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Time moves quickly, good times or not
I walked into the classroom, about 10 minutes early, and saw all of my new classmates sitting around a table so long, it could accommodate 18 people and an instructor. There were just two seats left: one right next to the professor, and one butted up right next to it.

I made my way to the end, and pulled out the seat next to a young guy in his late twenties. He looked up at me, and I had misgivings about sitting so close to a stranger. I did feel an explanation was in order.

I quickly rolled the chair back in place, and took my seat next to the professor. As I did so, I said my first words in graduate school.

“Hey, no offense man, but maybe a buffer zone of one seat is a good idea.”

He immediately laughed, cutting the tension right out of what, time would prove, could be quite an, uh, sensitive campus. When I glanced at the professor, he quickly looked down, and over his reading glasses, with a smile on his face.

In short order, the young man I spoke to — I’ll call him B. here — became my best friend in grad school, and I would end up being the grad assistant to the professor. Today, I count him as a great friend and mentor.

That night, the time ahead of me to complete a master’s degree in English seemed like a long, long road. One I had no idea how to navigate, and one that provided enough doubts about falling on my face to keep me sharp and focused. Well, as focused as I can be, anyway.

Sunday night, I meet B. for dinner to celebrate his new job. He’ll be working for an aerospace company located out of state. We had every class together but one during my 18 months at ECU, and that road that seemed so long, ended up being nothing more than a blink, something you might do during a ballgame and miss a SportsCenter highlight that is shown for years.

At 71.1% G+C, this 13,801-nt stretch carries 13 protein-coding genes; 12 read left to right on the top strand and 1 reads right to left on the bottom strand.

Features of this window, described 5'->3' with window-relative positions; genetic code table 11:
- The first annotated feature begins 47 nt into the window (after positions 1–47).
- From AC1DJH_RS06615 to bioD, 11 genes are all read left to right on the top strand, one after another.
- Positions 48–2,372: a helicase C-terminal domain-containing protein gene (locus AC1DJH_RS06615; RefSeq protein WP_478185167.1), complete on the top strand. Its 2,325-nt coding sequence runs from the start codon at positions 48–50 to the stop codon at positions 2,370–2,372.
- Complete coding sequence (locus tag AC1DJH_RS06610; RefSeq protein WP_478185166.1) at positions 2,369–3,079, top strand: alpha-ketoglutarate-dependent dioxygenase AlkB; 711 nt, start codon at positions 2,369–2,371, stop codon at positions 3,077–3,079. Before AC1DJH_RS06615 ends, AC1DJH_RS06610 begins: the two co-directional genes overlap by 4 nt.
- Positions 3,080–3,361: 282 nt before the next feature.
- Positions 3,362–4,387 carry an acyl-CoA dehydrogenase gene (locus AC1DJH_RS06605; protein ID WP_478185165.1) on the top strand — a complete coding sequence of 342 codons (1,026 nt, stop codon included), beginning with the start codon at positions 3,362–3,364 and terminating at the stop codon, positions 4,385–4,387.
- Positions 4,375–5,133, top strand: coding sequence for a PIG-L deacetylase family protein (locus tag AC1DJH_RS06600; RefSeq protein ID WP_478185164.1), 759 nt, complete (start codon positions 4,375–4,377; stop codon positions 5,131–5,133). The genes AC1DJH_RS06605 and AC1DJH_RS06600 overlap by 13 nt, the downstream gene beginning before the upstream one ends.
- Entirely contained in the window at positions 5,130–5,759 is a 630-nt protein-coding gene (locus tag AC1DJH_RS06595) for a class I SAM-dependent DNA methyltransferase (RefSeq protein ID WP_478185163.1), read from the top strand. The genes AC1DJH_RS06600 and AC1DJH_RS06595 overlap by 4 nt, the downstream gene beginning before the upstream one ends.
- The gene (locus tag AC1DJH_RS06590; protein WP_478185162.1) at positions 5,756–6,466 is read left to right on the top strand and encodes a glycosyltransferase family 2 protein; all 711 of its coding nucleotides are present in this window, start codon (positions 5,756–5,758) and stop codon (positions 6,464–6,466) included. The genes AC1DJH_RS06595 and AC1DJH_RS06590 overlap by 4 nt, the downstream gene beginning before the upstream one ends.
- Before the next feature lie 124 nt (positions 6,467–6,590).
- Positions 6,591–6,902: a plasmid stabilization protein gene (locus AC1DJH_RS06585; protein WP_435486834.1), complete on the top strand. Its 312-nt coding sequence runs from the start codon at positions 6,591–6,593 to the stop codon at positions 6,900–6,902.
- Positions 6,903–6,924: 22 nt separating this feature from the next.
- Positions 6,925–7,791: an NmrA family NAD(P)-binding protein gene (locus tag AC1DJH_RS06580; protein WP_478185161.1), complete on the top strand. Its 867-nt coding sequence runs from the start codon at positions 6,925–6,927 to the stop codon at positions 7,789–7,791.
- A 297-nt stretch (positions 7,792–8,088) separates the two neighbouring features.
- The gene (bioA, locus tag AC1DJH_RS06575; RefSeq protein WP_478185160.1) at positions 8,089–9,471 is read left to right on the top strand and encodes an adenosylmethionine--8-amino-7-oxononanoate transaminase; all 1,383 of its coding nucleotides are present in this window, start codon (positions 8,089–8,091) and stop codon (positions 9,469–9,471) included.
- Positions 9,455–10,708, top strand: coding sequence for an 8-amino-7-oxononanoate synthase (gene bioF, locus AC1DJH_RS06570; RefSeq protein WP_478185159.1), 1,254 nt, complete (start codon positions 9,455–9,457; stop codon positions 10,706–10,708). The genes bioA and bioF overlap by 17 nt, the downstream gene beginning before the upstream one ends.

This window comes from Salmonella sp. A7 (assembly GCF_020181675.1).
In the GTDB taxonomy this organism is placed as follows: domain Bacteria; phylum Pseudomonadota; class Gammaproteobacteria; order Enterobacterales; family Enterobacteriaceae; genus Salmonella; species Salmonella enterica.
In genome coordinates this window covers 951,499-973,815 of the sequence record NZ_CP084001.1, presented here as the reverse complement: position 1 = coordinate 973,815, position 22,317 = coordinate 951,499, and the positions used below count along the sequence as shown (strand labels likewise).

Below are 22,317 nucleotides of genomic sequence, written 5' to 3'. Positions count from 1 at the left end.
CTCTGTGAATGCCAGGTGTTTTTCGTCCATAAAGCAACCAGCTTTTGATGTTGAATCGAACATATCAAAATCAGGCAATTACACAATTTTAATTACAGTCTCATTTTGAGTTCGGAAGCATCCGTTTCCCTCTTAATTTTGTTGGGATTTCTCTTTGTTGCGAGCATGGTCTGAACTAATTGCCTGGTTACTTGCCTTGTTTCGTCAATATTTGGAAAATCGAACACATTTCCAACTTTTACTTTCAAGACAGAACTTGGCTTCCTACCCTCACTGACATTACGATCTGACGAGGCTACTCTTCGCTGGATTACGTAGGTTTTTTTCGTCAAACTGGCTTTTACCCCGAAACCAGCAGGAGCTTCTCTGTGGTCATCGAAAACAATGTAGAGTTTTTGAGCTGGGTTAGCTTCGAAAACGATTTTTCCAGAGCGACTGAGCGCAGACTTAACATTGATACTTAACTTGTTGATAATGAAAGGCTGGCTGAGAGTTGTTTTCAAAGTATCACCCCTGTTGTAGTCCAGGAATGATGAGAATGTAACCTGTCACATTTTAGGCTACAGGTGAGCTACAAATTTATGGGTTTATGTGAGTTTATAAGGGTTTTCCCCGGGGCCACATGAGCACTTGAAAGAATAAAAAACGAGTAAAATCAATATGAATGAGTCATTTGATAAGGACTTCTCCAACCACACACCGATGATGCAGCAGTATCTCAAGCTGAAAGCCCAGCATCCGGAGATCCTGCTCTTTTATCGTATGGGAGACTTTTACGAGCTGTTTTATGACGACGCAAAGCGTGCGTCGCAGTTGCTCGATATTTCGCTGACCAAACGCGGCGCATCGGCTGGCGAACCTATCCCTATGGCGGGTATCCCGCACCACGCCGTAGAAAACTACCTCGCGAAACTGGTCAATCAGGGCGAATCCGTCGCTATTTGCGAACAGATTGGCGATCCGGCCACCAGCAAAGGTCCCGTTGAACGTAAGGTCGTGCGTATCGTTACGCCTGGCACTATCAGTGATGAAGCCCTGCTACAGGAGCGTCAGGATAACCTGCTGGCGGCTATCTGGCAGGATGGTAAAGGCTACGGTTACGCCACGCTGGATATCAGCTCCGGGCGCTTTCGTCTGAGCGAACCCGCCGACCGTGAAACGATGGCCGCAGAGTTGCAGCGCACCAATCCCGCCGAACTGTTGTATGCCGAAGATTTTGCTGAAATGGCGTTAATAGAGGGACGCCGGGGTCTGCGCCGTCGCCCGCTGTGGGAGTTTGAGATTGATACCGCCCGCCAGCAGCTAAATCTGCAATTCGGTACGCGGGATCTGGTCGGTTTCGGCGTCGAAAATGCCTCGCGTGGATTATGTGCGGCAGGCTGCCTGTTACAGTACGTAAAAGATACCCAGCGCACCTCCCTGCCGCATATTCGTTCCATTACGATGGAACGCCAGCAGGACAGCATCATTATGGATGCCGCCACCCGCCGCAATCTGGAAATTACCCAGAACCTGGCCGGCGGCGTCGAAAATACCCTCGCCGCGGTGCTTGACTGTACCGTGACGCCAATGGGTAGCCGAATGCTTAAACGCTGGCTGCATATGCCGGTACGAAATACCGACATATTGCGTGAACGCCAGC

It didn’t seem short those nights I was up until 2 a.m. writing 2,500 word papers or reading 16 novels in 14 weeks. It didn’t seem short having the one online course where I had to make Internet posts by a certain hour everyday, even when the system seemed to not be working right (FYI: the person who invented Moodle should go to prison). It didn’t seem short when I was driving 50 miles one way, four days a week, and then having to ride a Greenville city bus for another 20 minutes from where I had to park.

I realize many of these things may have been heightened by the length of time that took place between my undergrad degree and finally listening to the advice of those around me. It is easy to say, “I should have done it sooner.” But the problem is, life gets in the way sometimes, and the next thing you know, you’re wondering where your twenties and thirties went.

I mentioned this to my advisor one day, at a particularly low point. He’s a brilliant guy and an incredible editor.

“Well, you know it’s easy to say stuff like that,” he said. “But you’re here now and you won’t be here long, it’ll be over real soon. So, you get what you can and move on. Those years you say you should have been here, well, they gave you something to write about.”

That time also made me a better student, that’s for sure. Of course, unlike an undergraduate degree, it also makes a difference when you’re only taking classes on subjects you love. It almost makes me think that here in America, maybe we have it backwards. Maybe we’d have more successful students if you studied what you love on the “front end” of your education.

I graduated just over two months ago. While I learned so much, from a time perspective, it was almost like it didn’t happen. It was that fast. One day, you’re looking a seat, hoping you’re not the crazy old person in class, and the next minute, you’re putting on a cap and gown.

Which was why Sunday was so fun. We swapped a few stories, and talked about our time in school and the things we wrote about and some of the odd folks we ran across. B. is really just starting out in life, still a sliver of his twenties left, moving to a new town and a new life and a new job. An enviable menu awaits him, and he probably thinks it all can’t happen fast enough. I was that way.

He’s a great guy and it will all come in time for him. He will see in just a few years that time really does accelerate as you notch years on your belt. There is nothing anyone can do to slow it down, but really, that’s not the point.

It’s what happens during that time, the “something” you get to write about that counts. He’s a smart guy and he gets it.

But sometimes, we all need a reminder.

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